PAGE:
Can you say Westworld: “the next front in the mobile phone feature wars—foldable form factors and displays—and how the phone manufactures themselves compete”
by: Adam Saxon | Senior Vice President of Licensing | April 10, 2018
Throughout much of 2017 the consumer electronics product that garnered the most anticipation was (what eventually became) Apple’s iPhone X. From the beginning of 2017, up until Apple officially announced its new products last September, countless articles and blogs speculated about the features, upgrades, and capabilities Apple’s new flagship mobile phone would introduce.
And while a few of the iPhone X’s features were truly unique (for example, Face ID and the sensor technology powering that feature), we now know (from numerous reports regarding iPhone X global sales since launch) that many consumers were not interested in paying over $1,000 for Apple’s new flagship device. It turns out that consumers upgrading their mobile phones do want better capabilities in a new handset, this much is obvious, but what is less obvious is which specific capabilities consumers are willing to pay up for.
As Apple found out with the iPhone X, while consumers appreciate a more nimble handset due to, for example, a newer processor (e.g. Apple’s newer A11 over the older A10 found in the iPhone 7 lineup), consumers are mostly unwilling to pay up for technology (e.g. Apple Face ID) that does not materially enhance the overall user experience.
It will therefore be interesting to see how consumers react to what is shaping up to be the next front in the mobile phone feature wars—foldable form factors and displays—and how the phone manufactures themselves compete against one another in this new category of mobile phone product.
No less than seven mobile phone manufacturers, including U.S. sales leaders Apple and Samsung, have released plans to manufacture mobile phones with a fordable form factor, with some of these new handsets slated to go on sale as early as this year. It is believed that all of these companies (Apple, Huawei, LG, Motorola, Microsoft, Samsung, and ZTE) have been and continue to file patents covering these new types of devices and their features, so besides confronting the likely manufacturing complexities involved in making and assembling the components of these devices, and managing to convince the public that investing in the first generation of this new technology makes sense, it will not be surprising if these manufacturers become involved in at least some patent disputes over key functionality (both hardware and software) covering foldable form factors and displays.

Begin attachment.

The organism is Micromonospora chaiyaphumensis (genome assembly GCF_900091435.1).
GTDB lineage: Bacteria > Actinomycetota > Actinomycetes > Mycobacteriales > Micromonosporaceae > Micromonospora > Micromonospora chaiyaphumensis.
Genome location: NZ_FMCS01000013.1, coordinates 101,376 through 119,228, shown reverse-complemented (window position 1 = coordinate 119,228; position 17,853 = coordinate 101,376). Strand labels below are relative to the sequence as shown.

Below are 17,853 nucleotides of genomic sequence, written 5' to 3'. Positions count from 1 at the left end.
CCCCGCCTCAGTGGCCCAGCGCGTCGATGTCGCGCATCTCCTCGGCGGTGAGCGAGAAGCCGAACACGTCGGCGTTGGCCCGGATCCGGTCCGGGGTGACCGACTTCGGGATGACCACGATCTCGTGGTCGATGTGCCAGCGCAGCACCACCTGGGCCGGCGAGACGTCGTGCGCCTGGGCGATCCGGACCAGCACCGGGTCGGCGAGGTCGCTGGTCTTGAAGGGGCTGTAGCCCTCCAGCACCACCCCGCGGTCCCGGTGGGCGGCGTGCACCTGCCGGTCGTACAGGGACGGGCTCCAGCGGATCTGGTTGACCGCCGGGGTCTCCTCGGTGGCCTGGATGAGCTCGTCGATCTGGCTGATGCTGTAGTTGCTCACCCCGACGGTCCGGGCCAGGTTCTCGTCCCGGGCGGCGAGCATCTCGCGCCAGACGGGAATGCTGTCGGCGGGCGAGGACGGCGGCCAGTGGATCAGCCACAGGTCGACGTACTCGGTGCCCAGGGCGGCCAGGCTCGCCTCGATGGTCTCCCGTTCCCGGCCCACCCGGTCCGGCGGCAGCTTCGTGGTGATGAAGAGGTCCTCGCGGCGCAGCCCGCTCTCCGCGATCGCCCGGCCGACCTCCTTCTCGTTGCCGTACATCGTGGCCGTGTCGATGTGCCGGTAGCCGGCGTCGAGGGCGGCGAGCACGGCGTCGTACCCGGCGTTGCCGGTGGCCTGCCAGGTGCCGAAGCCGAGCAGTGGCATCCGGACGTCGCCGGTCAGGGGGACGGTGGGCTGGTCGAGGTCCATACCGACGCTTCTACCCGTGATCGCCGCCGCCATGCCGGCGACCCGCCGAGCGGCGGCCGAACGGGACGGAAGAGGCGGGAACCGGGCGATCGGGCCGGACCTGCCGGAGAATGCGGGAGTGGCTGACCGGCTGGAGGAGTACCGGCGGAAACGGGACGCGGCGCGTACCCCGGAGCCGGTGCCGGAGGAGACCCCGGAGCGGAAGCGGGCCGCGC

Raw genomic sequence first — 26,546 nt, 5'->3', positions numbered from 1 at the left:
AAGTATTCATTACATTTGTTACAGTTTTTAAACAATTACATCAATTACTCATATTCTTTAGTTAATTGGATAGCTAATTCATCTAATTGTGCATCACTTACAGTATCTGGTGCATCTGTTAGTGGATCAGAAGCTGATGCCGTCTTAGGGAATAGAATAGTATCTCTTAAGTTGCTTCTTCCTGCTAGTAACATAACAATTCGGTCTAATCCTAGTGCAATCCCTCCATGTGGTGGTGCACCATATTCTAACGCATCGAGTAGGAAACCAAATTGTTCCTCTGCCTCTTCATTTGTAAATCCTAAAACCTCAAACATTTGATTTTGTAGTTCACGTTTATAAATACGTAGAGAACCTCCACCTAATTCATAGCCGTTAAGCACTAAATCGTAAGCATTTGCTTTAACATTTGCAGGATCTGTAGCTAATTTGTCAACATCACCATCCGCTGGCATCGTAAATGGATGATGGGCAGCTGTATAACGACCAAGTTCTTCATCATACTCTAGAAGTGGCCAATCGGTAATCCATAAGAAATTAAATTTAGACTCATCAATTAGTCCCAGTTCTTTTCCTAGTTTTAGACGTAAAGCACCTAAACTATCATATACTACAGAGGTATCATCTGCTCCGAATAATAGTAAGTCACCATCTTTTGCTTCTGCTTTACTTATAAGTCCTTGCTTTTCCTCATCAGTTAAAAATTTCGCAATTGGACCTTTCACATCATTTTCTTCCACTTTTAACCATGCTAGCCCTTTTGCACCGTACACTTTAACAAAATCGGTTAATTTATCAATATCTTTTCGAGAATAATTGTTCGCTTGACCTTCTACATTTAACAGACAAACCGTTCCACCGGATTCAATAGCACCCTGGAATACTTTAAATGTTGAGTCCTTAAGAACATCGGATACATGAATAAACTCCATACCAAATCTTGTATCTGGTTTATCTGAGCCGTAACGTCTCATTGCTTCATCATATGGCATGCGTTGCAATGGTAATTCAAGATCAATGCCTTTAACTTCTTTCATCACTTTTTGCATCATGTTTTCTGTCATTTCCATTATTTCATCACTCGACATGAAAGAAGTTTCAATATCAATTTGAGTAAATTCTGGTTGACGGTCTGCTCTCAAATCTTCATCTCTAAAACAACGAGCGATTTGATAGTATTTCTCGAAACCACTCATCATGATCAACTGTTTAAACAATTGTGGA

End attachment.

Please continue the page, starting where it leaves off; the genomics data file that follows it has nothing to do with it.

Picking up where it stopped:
This could be especially true if early entrants into the market are seen taking incremental market share from the more established players. For example, while Huawei has had trouble entering and accessing the U.S. mobile phone market, the company is said to have a lead in introducing a foldable handset in 2018, while a foldable Samsung product (slated to be the Galaxy X) may not end up being introduced in 2018 and Apple’s first foldable products may not be available to consumers until 2020.
Given Apples’ issues iPhone X price sensitivity, the mobile phone manufacturers should focus on making affordable foldable handsets that offer consumers a compelling reason to purchase such devices based on usability efficiencies and experiences above and beyond what can currently be achieved using the ubiquitous slate form factor of current mobile phone generations.
For example, consumers tend to use their mobile phones in many different environments (from sitting stationary at home to using the phone one handed while standing in the checkout line), thus a foldable display that is bulky and cannot easily be opened and activated with a single hand may cause consumers to look at foldable devices that do not have such drawbacks. Given that we are moving into what is only the first generation of foldable devices, only time will tell how consumers react to each manufacturer’s foldable product offering and which devices sink rather than swim.
With the above in mind, the information below speaks to a few of the manufacturers that have announced plans to offer foldable mobile devices to consumers in 2018 and beyond:
Apple: Reports that Apple is working with LG Innotek on flexible OLED displays for 2020-2021 product cycles.
Published Apple patent application for devices with flexible displays.
Huawei: Report that indicates Huawei may be first to market with a foldable mobile phone.
LG: Report that LG is patenting and working on a folding mobile device that can act as a phone or tablet (is a hybrid device) depending on use.
Motorola: Report that the next Motorola Razr handset may include a foldable display.
Microsoft: Report that Microsoft is working on a foldable device under the Surface product family.
Samsung: Report that the Samsung X will be foldable.
ZTE: ZTE’s foldable (chassis, not display) Axon M has been available in the U.S. since November 2017,
Oh, and where’s Xiaomi and Nokia in all of this?
photo: from Westworld